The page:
Twenty-four European banks have fizzled anxiety tests of their funds, the European Banking Authority has reported.
The banks now have nine months to shore up their funds or danger being closed down. No UK banks are incorporated.
The audit was focused around the banks’ budgetary wellbeing toward the end of 2013.
Ten of them have taken measures to reinforce their monetary records meanwhile. All the staying 14 banks are in the eurozone.
The wellbeing look at was carried on 123 EU banks by the EBA to figure out if they could withstand an alternate money related emergency.
The rundown of 14 incorporates four Italian banks, two Greek banks, two Belgian banks and two Slovenian banks.
The most exceedingly bad influenced was Italian bank Monte dei Paschi, which had a capital setback of €2.1bn (£1.65bn, $2.6bn).
BBC World Service financial journalist Andrew Walker says concerns in regards to banks were a focal component in the eurozone monetary emergency and in a few nations, their shortcoming remains a variable keeping down monetary development.
Four UK banks were subjected to the EBA test: Royal Bank of Scotland, HSBC, Lloyds Banking Group and Barclays.
None of them fizzled the test, yet Lloyds passed barely, with capital under antagonistic situations of 6.2%, not a long way from the 5.5% benchmark.
“We respect the EBA’s affirmation that Lloyds Banking Group meets all the capital benchmarks set out with the end goal of the anxiety test, and that the gathering is not needed to make any move as a consequence of the test,” a Lloyds representative said.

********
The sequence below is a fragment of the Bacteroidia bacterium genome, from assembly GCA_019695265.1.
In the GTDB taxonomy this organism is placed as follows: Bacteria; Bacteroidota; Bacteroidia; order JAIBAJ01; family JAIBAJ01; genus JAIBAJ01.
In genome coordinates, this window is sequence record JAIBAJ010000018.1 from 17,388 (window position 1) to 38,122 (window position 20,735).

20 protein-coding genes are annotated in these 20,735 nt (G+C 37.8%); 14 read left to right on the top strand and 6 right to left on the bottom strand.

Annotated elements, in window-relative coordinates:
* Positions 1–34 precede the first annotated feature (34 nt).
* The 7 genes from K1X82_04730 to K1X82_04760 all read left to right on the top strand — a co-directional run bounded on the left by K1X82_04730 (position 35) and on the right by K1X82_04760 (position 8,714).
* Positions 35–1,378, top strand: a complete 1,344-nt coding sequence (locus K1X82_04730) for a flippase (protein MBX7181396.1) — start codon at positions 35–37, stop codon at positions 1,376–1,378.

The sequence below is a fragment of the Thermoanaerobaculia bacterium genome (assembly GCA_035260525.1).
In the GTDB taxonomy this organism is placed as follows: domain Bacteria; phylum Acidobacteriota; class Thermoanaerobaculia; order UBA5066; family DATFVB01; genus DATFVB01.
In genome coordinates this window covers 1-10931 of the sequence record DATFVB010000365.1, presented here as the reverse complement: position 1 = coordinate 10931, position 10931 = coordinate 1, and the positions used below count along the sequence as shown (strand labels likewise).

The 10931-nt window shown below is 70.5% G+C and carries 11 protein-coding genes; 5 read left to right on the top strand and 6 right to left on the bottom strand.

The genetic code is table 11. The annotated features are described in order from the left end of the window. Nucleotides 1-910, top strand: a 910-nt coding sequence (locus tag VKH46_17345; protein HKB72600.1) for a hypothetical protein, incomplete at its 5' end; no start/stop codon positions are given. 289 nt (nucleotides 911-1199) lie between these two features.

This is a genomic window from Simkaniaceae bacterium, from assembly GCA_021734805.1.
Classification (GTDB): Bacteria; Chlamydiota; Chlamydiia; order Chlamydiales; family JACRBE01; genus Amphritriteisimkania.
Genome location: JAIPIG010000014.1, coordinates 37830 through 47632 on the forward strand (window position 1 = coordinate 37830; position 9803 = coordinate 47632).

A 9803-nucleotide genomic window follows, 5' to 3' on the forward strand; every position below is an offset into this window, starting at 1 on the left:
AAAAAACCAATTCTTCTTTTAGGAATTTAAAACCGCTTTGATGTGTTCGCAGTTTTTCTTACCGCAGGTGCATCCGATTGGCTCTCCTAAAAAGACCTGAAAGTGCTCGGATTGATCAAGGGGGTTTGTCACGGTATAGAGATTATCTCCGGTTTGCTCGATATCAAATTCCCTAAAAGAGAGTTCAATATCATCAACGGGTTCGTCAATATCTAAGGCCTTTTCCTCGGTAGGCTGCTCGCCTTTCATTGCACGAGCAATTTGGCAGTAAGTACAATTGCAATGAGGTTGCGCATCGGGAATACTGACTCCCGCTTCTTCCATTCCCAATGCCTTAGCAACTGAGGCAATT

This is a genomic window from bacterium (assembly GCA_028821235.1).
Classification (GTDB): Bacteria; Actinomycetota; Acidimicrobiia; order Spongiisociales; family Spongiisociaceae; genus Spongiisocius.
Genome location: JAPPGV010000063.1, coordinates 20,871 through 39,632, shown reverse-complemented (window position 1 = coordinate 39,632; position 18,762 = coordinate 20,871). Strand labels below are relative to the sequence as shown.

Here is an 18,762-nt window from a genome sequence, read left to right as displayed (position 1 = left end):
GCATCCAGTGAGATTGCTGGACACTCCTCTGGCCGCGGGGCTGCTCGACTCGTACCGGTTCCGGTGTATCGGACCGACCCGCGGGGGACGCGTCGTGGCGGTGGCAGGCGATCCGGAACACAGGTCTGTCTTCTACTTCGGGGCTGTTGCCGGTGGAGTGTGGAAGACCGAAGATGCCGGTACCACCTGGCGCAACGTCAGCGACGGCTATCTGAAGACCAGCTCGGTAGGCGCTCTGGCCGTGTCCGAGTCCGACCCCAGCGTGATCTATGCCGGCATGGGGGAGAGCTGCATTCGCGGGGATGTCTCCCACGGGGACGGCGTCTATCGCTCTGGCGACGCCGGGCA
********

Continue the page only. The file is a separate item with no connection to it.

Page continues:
“This solid position reflects the steps taken by the bunch’s administration in the course of the most recent three years to give back its monetary record to a powerful position, and we will keep on uing this solid premise to help Britain flourish.”
In the meantime, the European Central Bank (ECB) completed a covering study of 130 eurozone banks.
The ECB said 25 banks had fizzled its test, yet 12 of those had officially made medicinal move.
The European Commission respected the aftereffects of the EBA and ECB appraisals.
It said they had been “hearty activities, extraordinary in scale and among the most stringent around the world”.
It included that they spoke to an essential step towards an operational Single Supervisory Mechanism, which is a key part of the EU’s arranged managing an account union.
“Yet there is no space for jadedness,” the Commission said in an announcement.
“Thorough and auspicious catch up activities to the consequences of the activities will be completely essential,” it included.
Examiners said the consequences of the tests were much obviously. “The early introduction is that there are few astonishments,” said Max Anderl of UBS Global Asset Management.
“The report alludes to a large portion of the ‘ordinary suspects’, basically in Greece, Portugal and Italy,” he includ